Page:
I’m certain this wasn’t my first art experience. There must have been paint and glue and crayons and chalk way before I was introduced to the concept of Picasso and the abstract form of face and body. However, there was a feeling of freedom to first know of this man, a confident man, a famous man, who painted faces using triangles, with a count of eyes and noses that did not match up with those I’d seen everywhere else. Two noses? Square eyes with dashed eyelashes? It all made me so very happy. I set to drawing a Picassoesque portrait, daring to add an angular nose to the side of a head. One green eye there, another bigger and bulbous eye in the corner, a tiny square of soul window off-set from those.

 All the features of the face were still flesh colored, er, ‘peach’ colored – because when I grew up our tender children’s sensibilities were not confronted with the word ‘flesh’ or ‘skin’ in our crayola boxes. There were other colors of ‘flesh’ besides that pinking pale orange anyway, right?
Anyway, proud of my first Picasso portrait, modeled after my mother, with rounds of red for her rouged cheeks, I took my torn out, lined, notebook paper to show my muse.
“Oh, that’s wonderful!” My mother said. Of course she said that. That’s what is said to a child during their one-moment exhibition.“It is very different than the other ones you’ve done. I like it that you are exploring!”
“Mom,” I remember saying impatiently. “It’s like Picasso! The artist, Picasso. You know?”
I don’t know what my mom thought of this. I do know that I am a mother now. I’m an artist and a mother. If my child was just now sharing his discovery of Picasso, I’d be rightly pleased. I hope she was. She encouraged me. She pointed out the beauty of the eyelashes I’d put on my emerald green eye.

She complimented me on my effort and time moved us on to dinner time and then bed time, with a few other impromptu exhibits of my work to my siblings and father, and mini-lectures about this famous man named Picasso who put noses on in the wrong places, but it wasn’t wrong at all because he meant to do it exactly that way.

Sometime memories are lasting because they come in a pair. The memory of the Picasso portrait might have gone the way of the actual physical object (fully realized in its purpose and then quietly down the memory hole, the rubbish bin, the garbage bag). However, I was not done in my explorations.
Sitting in the coolness of my mother’s bedroom, another palette, even more full than my crayon box, lay before me. The cheap expanse of the 80 colored makeup set, with eye shadow for days, gifted by my grandmother to her daughter-in-law, lay splayed open before me. Barely touched, the pristine squares of blue and green grey and silver were sidled with long and elegant brushes. Blush brushes, shadow applicators, and a waxy black eye liner pencil lay ready for use on some naked, fresh face. My face.

I’d set the make-up kit, which covered a full 2 by 1 feet, on the shaggy brown carpet. The eyes had it. I didn’t have the correct number – just two. So, I grabbed the pencil and corrected the bland error. Positioned in a cyclops style, I put my third eye right in the middle of my forehead. An almond shaped eye  just above the bush of my eyebrows. One uneven oval and another semi-round iris later, I was ready for color. Green? Blue? A pink eye? I went for purple. I’d heard a boy say that violet eyes meant that a girl was magic.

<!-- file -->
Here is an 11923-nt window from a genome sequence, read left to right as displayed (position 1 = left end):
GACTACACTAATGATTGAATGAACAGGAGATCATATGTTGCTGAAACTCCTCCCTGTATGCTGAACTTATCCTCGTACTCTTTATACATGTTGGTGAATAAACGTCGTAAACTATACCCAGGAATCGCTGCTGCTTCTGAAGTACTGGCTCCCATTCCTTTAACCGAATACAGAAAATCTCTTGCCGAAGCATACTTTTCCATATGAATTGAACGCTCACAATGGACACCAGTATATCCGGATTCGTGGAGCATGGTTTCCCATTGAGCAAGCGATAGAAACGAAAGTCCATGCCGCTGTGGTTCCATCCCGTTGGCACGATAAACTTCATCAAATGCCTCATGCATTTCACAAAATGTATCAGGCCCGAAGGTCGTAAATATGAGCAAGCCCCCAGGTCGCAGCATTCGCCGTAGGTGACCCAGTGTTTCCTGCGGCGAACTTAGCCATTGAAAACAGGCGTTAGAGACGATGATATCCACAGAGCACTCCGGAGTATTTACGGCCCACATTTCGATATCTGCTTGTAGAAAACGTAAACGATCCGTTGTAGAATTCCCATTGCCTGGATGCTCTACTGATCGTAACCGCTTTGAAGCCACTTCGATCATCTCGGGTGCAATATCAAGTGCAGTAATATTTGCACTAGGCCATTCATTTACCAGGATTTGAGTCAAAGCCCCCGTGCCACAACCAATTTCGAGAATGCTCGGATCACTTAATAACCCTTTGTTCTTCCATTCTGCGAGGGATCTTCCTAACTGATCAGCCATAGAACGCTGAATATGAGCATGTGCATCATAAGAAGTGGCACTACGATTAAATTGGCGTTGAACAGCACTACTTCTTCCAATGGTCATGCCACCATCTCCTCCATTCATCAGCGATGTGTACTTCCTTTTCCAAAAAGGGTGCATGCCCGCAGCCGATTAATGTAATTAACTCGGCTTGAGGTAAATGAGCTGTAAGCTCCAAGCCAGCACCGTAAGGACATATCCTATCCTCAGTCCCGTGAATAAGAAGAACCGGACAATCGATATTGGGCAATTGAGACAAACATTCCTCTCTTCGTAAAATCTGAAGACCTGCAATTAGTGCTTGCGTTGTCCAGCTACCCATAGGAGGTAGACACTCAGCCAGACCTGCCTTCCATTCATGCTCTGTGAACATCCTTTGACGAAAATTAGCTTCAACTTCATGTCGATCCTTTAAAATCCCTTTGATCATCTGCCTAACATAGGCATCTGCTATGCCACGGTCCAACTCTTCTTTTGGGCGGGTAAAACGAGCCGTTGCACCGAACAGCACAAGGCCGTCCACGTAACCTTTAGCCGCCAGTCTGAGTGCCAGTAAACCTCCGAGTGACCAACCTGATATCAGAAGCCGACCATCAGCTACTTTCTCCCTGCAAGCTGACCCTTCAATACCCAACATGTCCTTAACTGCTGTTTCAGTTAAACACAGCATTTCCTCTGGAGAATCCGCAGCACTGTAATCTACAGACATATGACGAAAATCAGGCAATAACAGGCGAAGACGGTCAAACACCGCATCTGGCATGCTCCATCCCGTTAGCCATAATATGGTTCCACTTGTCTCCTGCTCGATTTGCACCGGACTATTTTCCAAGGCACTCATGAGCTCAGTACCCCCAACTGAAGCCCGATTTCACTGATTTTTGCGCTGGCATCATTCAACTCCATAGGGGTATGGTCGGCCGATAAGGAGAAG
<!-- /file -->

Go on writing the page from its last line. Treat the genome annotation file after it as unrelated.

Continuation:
I took the eye shadow brush, so soft and wispy on my forehead, and brushed on the magic violet of my third eye. Next came a nose on the cheek, which was closer to a triangle, in true Picasso form, although the nostrils on this fake nose were tiny.
On the other cheek – I decided I needed a second mouth – with a toothy smile. Again I took to the wax pencil to draw an uneven, Joker, grin on the side of my face. This one needed a set of ruby lips, of course. The row of mini-sized lipsticks were ready for me. Pale pinks to brazen reds. I smeared one color for the top lip I’d drawn and another for the bottom, larger, pouting Picasso lip.
After these applications, I looked at my Picasso makeup portrait. I wasn’t happy with the affect. The paper was forgiving, the contours of my face were not. I began to dabble in colors. Paint my own lips with green. Brush over my own, God-given, eyelids with various shades. I filled in the nose on my cheek with the concealer wand. Used the brightest red on my own lips, kissing the mirror, and enjoying the silhouette of my kiss on the glassy surface.

The make-up kit was as much a mess as my face. Powders dusted the floor around it. Dented lipsticks were scattered atop the patchwork pattern of eye-shadows. I was just looking at my mess when I heard the door open. I jumped up and ran outside to see my mother.

 There was a moment of concerned shock at first until she realized it wasn’t an allergic reaction.
“Look, Mom!” I said, a newfound pride at the mess of myself.
“I see that. I see you did something. Is that from my make-up kit?”
“It is! Can you guess? Can you guess what it is?”
It took a moment. She looked perplexed, like she was worried to see what the aftermath of this make-up session looked like on her bedroom floor. Then, she smiled in recognition.
“Picasso?” She asked, with a smile.
“Picasso!” I yelled.